A U.S. official told NBC News he expects Russia to retaliate “heavily and militarily” if the theory is borne out.
U.S. officials stressed that while they believe it’s “likely” that a bomb was on the plane, it’s still too early to conclude that for certain. They told NBC News that mechanical failure remains a possibility.
NBC News’ terrorism intelligence partner, Flashpoint Global, said “it is unlikely that [ISIS] has the ability to have targeted and downed the airliner,” noting that the group continues to release publicity about the incident without providing any video of its actually targeting the airliner.
But NBC News national security analyst Kevin Baron, executive editor of national security analytics company Defense One, said that if ISIS was able to plant a bomb on the plane, “it’s a real game-changer for the region.”
State Department spokesman John Kirby told reporters Wednesday: “We need to advise U.S. workers not to go to the Sinai.” No U.S. commercial flights operate over Sinai, aviation officials told NBC News.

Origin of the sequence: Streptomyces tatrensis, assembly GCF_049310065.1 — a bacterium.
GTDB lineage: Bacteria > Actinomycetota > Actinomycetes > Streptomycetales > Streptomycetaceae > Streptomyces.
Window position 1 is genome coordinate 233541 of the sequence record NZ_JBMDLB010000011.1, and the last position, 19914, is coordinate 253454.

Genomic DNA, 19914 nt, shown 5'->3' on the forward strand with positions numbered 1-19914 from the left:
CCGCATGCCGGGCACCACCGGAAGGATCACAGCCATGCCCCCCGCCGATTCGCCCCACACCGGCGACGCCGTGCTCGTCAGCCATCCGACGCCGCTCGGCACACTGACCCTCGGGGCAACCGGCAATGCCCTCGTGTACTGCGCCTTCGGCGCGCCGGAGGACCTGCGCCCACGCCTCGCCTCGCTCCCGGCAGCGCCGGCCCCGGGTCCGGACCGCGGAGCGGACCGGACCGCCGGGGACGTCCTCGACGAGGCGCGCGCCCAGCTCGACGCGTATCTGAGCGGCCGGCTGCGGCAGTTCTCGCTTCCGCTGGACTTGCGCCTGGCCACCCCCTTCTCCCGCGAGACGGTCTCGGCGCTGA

A U.S. official said investigators are looking at the possibility that an explosive device was planted aboard the plane by ground crews, baggage handlers or other ground staff at the Sharm el-Sheikh airport before takeoff. Passengers and the flight crew weren’t significantly suspected after intelligence scrub of the passenger manifest and the crew showed no one with suspected ties to any terrorist group, officials said.
Three top officials at the airport, including the head of security, were fired Wednesday after investigators uncovered numerous lax security procedures, officials told NBC News.
The comments track with statements Wednesday by British officials.
Foreign Secretary Philip Hammond said after an emergency cabinet meeting Wednesday night that a review of “all the information we have available from a range of sources” led to the conclusion that “there is a significant possibility that the crash was caused by an explosive device onboard the aircraft.”
Prime Minister David Cameron issued a delay on U.K.-bound flights from Sharm el-Sheikh, saying he wanted U.K. aviation experts to assess security there.